Forward's language is so vivid that the reader actually begins to feel the coldness inherent in the tale. So striking is the visualization that the reader has a perfect idea of how this book would look if filmed. There is a mad scene with Tom Baker riding a snow-machine, his hat tied on with his scarf, hair billowing in the cold wind as his vehicle rides rapid on snowbanks and bends. The writing illustrates a very real picture of Baker, in close up with teeth gleaming in full frame, eyebrows and nose nearly frozen. You see it. You're there. The novel has the adult sensibilities of Relative Dementias, with some of the harsh realism of The Taint or Rags but with the action driven darkness of Eater of Wasps. Expect more of the Philip Hinchcliffe era of the Fourth Doctor than that more whimsical later Graham Williams, but with all the adult realism of a proper novel.

Lawrence Conquest

Deep in the snows of a freezing New Hampshire winter something is stirring...but you know that already don't you? You've seen the cover, you've read the blurb, so lets dispense with the usual plot regurgitation style of reviewing and, as recently requested on the forum, actually talk about the language for once shall we?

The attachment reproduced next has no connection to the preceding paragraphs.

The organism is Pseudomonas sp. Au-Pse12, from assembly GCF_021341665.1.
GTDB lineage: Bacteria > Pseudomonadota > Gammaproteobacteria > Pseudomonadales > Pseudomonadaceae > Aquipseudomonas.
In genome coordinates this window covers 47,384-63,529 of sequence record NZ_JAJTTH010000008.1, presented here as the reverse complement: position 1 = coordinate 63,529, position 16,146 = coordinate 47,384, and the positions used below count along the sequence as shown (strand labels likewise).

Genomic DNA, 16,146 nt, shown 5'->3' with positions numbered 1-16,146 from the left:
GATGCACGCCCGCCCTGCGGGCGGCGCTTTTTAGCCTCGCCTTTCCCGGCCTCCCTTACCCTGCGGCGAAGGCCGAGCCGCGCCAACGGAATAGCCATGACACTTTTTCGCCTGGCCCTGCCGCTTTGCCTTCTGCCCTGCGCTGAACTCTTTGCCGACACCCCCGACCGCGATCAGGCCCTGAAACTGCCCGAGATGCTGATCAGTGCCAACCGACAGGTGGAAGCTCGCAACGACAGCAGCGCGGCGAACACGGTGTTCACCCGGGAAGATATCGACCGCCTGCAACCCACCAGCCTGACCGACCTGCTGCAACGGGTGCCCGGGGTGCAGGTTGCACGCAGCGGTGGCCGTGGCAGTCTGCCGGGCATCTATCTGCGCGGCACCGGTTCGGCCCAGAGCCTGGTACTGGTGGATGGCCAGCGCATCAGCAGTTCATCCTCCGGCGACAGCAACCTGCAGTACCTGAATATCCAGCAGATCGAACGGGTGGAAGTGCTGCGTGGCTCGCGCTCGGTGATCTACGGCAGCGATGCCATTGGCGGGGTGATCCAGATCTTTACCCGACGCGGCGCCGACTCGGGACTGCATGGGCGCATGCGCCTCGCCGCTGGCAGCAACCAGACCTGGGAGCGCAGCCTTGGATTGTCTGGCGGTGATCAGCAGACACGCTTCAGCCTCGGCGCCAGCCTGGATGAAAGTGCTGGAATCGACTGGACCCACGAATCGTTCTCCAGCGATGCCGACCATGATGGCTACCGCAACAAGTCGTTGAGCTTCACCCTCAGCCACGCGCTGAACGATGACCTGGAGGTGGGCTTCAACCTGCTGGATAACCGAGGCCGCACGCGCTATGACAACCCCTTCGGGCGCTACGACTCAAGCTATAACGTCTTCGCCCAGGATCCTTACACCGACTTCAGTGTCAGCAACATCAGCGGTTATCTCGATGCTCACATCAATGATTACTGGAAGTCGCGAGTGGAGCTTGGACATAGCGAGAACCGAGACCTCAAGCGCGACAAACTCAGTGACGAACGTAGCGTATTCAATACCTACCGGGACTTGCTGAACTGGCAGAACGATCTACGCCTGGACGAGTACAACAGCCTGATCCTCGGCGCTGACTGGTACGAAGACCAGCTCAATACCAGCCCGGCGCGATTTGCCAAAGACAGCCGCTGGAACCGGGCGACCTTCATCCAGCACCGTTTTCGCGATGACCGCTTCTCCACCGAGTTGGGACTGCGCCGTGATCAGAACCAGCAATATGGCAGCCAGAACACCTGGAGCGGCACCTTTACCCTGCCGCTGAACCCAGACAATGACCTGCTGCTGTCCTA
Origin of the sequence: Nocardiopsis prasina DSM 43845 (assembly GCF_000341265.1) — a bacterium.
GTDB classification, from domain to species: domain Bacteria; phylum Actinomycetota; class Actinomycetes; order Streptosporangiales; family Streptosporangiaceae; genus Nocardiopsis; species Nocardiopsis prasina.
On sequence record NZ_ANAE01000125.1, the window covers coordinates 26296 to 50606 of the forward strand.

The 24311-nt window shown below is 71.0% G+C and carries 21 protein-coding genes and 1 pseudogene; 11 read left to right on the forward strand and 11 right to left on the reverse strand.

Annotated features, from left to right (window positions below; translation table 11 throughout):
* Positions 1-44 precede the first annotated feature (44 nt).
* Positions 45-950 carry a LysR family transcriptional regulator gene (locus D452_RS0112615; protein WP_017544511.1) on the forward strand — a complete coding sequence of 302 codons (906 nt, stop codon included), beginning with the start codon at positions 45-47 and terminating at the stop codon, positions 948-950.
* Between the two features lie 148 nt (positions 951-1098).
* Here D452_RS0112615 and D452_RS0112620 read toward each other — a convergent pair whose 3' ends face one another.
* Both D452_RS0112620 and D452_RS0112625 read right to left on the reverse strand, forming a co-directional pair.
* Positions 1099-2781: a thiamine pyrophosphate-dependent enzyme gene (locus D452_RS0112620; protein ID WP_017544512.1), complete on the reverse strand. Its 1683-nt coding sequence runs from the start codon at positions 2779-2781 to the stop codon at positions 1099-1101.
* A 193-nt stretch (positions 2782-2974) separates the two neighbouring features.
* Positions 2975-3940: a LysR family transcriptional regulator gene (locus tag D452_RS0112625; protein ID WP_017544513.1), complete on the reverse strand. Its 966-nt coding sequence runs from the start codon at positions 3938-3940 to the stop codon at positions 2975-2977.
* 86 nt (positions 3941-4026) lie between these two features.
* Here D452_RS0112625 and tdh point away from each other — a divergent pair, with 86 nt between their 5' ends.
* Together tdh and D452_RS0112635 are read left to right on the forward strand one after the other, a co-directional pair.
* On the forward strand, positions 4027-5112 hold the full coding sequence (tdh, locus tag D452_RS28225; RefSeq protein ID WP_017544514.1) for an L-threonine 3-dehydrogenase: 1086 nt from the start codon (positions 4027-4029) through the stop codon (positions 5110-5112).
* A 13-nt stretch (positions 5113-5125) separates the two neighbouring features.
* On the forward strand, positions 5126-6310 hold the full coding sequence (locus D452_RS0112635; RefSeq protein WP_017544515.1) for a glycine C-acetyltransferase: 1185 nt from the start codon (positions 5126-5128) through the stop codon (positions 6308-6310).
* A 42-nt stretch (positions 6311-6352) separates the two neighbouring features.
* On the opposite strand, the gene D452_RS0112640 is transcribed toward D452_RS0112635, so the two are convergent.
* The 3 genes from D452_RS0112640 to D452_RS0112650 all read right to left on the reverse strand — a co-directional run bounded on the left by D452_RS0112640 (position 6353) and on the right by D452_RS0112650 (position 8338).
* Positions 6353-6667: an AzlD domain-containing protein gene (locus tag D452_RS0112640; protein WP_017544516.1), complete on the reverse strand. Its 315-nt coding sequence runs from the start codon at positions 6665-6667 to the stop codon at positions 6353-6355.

Another PDA - another new author. With some range authors output now in double figures its always refreshing to hear a new literary voice, though unfortunately in common with many debut authors Forward initially seems to have some difficulty finding his own. The early pages are a struggle, and wading through the leaden prose brings to mind ploughing through snowdrifts in a manner the author doubtless never intended. The descriptions of the snow bound New Hampshire landscape veer wildly between floridly overwritten ("...the vampire sky flocked to the trees, to perch alongside the cold, waiting for a splash of red to quench its thirst for colour") and the mundane ("Today it was like that painting she'd gone over with a spray-can of white"), with precious little middle ground. Things settle down after a while, but this schizophrenic style of writing is exaggerated by the author's insistence on arbitrarily colouring the usually impersonal third person descriptive passages with the voice of whichever character is assuming the role of lead for a paragraph. The upshot of this is a constant peppering of lazy American internal dialogue spilling into the narrative ("They'd taken the best part of a summer afternoon - yeah, a different world - hauling Martha's trailer up the goddamn mountain; Mak bitching at his truck every turn like she was some horse refusing a fence"). I suspect the author was trying to emulate the easy swagger of Stephen King's style, but while such intimate character observation feels natural when concentrating on a small cast at some length, with Forward chopping and changing voices every few pages the reader rarely gets a chance to settle. Not only do we have to wade through 'yeah', 'goddamn' and 'son of a bitch's, this also unfortunately means that the brooding figure of the 4th Doctor is saddled with that most unfortunate of diminutives. Confined to speech marks is bad enough, but there's no excuse for descriptive sentences that start "The Doc was searching the snows..." in my book!